As runnners from all over the world descend on New Zealand this week, news has been confirmed that due to extreme period of drought the Vibram Tarawera Ultras will have a route change due to an increased fire risk. Races around the world and Race Directors in particular have been getting used to these sorts of changes. As for the athletes, so will find the increased difficulty in the course playing into their hands. Check in daily as we start to preview the race and runners this week as we land in New Zealand in the next 24 hours.
Fire risk makes ultramarathon even tougher
Extreme fire danger means that New Zealand’s Vibram Tarawera Ultramarathon100 kilometre-long run will be even tougher to complete for the 430-strong field.
The event is on this Saturday, March 16 and was scheduled to run from Rotorua to Kawerau in New Zealand’s Bay of Plenty. However, because of a prolonged drought the fire risk is so high the last 40 kilometres of the course is now closed to the event organisers.
Instead of finishing on relatively easy forestry roads in Kawerau, the runners will turn-around at the 60km mark of the race – right next to the Tarawera Falls – and run another marathon over rugged, hilly trails.
“Mind you, ‘easy’ really is a relative term,” says event organiser, Paul Charteris. “Once you’ve been running for 60km, the thought of running another marathon of any sort is mind-boggling, even for the most experienced runners.”
The Tarawera Ultramarathon has a reputation as being relentlessly tough – but achievable – even for a first-time ultra runner.
“I’m afraid this new course is going to break some of those runners,” continues Charteris. “It’ll mercilessly eat them up and spit them out.”
For those who may get chewed-up on race day, the Tarawera Ultra has shorter options with an 85km and an 60km distance. Both will be run on many of the same trails as the 100 kilometre distance.
“The choice to re-route the course was an straightforward one,” says Charteris. “The safety of runners, spectators and volunteers is always the number one priority.”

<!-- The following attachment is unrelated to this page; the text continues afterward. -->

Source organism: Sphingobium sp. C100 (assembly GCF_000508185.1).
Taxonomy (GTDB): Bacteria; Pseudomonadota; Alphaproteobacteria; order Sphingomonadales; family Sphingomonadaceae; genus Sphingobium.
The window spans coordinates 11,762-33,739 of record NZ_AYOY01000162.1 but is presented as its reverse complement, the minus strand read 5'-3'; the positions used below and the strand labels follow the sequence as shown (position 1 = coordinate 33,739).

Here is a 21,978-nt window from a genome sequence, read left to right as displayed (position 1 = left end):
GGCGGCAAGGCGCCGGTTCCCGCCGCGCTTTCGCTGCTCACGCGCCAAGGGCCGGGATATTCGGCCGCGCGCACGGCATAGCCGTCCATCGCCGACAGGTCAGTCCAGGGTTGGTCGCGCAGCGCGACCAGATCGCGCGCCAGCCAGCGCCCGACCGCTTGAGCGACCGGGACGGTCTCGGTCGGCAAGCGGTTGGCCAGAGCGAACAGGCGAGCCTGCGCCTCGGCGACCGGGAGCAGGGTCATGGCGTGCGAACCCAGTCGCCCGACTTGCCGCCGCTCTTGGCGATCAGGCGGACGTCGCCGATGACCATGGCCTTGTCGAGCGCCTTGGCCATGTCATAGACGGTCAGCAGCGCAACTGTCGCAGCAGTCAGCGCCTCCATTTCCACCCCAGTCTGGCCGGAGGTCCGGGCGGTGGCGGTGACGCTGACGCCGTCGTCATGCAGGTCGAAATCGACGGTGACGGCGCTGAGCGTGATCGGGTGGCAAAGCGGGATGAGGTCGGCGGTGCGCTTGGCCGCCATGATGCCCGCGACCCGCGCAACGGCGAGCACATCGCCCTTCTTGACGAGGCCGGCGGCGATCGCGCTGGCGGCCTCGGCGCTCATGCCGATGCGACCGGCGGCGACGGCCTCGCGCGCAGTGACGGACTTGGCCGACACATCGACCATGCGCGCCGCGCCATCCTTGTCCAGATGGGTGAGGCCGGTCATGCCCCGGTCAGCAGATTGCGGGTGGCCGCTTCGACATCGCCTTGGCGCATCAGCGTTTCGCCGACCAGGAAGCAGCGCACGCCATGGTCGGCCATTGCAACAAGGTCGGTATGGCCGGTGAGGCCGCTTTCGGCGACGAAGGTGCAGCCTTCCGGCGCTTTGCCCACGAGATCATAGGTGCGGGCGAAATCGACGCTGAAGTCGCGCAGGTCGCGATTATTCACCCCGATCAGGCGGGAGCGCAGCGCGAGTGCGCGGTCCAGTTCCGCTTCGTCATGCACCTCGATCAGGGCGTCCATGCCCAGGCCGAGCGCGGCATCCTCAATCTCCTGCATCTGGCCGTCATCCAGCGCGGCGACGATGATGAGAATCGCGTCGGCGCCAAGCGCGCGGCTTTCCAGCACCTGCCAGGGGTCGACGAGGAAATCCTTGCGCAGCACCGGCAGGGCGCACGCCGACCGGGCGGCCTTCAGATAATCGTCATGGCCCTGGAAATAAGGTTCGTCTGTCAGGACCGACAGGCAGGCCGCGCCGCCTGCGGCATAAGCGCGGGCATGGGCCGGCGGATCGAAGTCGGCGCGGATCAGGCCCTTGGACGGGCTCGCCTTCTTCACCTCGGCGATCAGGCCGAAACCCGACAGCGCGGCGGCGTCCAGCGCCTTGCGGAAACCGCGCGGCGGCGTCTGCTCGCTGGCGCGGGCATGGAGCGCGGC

For the runners, the last minute curve ball throws in some new challenges.
With more of the route being covered by rocks, roots and hills, runners will need to conserve more energy for later in the race. The winner of the 100km event is expected to finish in a little over eight and a half hours. The final finisher is expected home just before midnight.
Many of the world’s best off road distance runners will be racing Tarawera. For the European and North American favourites, this is their first clash of 2013. The world’s ultra running media are keen to see how they fare against the best from down under, including top runners from Australia.
“Christchurch’s Vajin Armstrong will be defending Kiwi honour in the men’s race and 21-year-old ultra phenom Ruby Muir in the women’s 100k race,” adds Charteris. “Both runners are sponsored by American brand, UltrAspire.”
Armstrong has been running an astonishing 250km per week to prepare for the race, while Muir has continued her habit of winning every race she’s entered.
Many of the Northern hemisphere athletes have already arrived to get acclimatised to the heat and to course conditions.
France’s Francois D’Haene, a professional athlete from the European-based Salomon Racing Team, has been training in the South Island, getting acclimated to the roots and rocks of New Zealand trails. In 2012, D’Haene won the coveted Ultra Trail Mont Blanc title in his home country, with over 2000 runners in the field.
For Race Director, Charteris, it’s been a hectic few days re-arranging the course. There’s an army of dedicated volunteers putting on long hours to make sure the race come off smoothly. An added complication is that large sections of the race are now only accessible by boat.
“I’m trying to figure out a way to transport about 20 volunteers and about quarter of a million calories worth of food across Lake Tarawera,” he says.
Rotorua is renowned for hosting a number of international sporting events. In 2006 the UCI Mountain Bike & Trials World Championship were in Rotorua and the Single Speed World Champs were held in the Whakarewarewa Forest in 2010.
On race day, running shoes will replace wheels on many of the same trails.
“With this sort of fierce competition, there will be a large national and international media following for this race,” adds Charteris. It will be a big week for the region.”